Some people get the idea that the Bible was written down by holy stenographers on the hotline to God. Some people think that God dictated the Bible verbatim. This text helps us see that the Bible is also a record of real, flesh and blood people who struggled to find their footing as the people of God. It gives me courage and confidence to realize that that Bible was not written by angels…not handed down from heaven on golden plates. This is a work of strain and sweat, love and hate. These prayers and songs were written by people who know what it feels like to have their prayers bounce off the ceiling…people who know what it is like to feel abandoned by God.
Allowing this Psalm to find a place among us helps us acknowledge the darkness around us…and the darkness within us. We do ok in the light, but are we a church that can survive in the dark? Are we a people who can face the darkness, stare into the abyss, absorb the blows of this present darkness and come through intact? We won’t be redeemed until we face the night. And this psalm reminds us that the darkness is not just “out there,” but it is “in here” as well. We shall not be redeemed until we face that darkness that is inside us.
That’s why I’m glad to see this darkness, this cry from the night, even this “bash their children on the rocks” business here in our own book of faith. It reminds us of who we are. What we are capable of becoming. And it reminds us that it is here, with the people of God, that we come before God to get it all out–all the pain, all the darkness, all the ugliness, all the negativity. God is not unaware of the darkness, not afraid of the darkness. Bring it out.
John O’Donohue reminds us that the darkness of our souls need not be our defining characteristic. We bury our darkness, our pain, our sin, our hatred, our negativity when we come into the community of Christ. We carry around dark secrets that are never brought out into the open, never confronted, never integrated, never healed. We live in darkness because of the things we have done and because of the things that have been done to us. We can’t escape the darkness, but we must pass through the darkness to come out into the light. O’Donohue says: “The negative is one of the closest friends of your destiny…Negativity is a precious force. No movement of consciousness goes forward on its journey without the motor of the negative driving it….many people view darkness as the enemy rather than the threshold, the invitation to become something more.”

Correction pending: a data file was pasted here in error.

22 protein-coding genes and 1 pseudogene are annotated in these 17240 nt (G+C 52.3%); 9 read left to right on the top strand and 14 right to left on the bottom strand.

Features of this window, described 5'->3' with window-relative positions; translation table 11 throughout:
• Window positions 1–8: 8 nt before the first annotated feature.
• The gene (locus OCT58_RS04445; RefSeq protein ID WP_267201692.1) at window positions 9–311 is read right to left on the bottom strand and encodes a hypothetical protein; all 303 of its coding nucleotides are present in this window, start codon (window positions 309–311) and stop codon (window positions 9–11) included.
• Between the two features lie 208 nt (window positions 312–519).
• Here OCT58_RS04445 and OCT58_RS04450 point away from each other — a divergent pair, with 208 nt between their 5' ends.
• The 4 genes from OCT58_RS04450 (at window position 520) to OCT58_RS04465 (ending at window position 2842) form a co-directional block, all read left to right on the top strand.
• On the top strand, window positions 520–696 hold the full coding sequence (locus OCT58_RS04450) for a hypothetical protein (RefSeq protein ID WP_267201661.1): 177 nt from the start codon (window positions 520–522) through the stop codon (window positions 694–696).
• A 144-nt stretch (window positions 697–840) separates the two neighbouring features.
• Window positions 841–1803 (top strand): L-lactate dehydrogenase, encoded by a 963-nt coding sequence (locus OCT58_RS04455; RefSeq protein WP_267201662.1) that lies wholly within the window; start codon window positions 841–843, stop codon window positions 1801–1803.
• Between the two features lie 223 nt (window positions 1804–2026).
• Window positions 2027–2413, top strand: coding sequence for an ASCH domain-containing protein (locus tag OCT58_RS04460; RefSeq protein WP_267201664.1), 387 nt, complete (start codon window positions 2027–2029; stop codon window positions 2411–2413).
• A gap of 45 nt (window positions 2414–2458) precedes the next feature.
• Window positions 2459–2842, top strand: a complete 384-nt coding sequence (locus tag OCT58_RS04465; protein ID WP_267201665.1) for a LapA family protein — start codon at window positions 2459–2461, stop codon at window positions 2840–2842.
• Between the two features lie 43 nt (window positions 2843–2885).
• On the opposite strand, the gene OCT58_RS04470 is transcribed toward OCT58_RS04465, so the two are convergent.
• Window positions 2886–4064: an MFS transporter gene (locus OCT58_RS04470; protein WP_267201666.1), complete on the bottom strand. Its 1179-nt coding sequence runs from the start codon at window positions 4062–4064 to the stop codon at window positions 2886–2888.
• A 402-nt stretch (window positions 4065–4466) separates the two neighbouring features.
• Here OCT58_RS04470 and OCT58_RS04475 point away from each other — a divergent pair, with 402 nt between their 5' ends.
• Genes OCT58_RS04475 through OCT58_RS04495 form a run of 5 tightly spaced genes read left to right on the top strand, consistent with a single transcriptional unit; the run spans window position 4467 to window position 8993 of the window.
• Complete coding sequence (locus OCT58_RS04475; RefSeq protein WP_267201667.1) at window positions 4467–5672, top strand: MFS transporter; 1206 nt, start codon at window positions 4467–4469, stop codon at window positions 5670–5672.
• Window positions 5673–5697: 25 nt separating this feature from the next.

Perhaps that’s what’s happening with the ugliness of this Psalm—darkness becomes the threshold to a better future. Talking openly about the darkness can get it out there in plain view of God and everyone. Those who sang these words long ago confessed: “Yes, That’s me!” And we, the people of God, still read it, and pray it, and sing it, and say “Yes! It’s in us too.”
But God invites us to change the way we think about the darkness: the darkness of abuse, the darkness of hatred, the darkness of unforgiven sin. God invites us to see that darkness as “the threshold…the invitation to become something more.”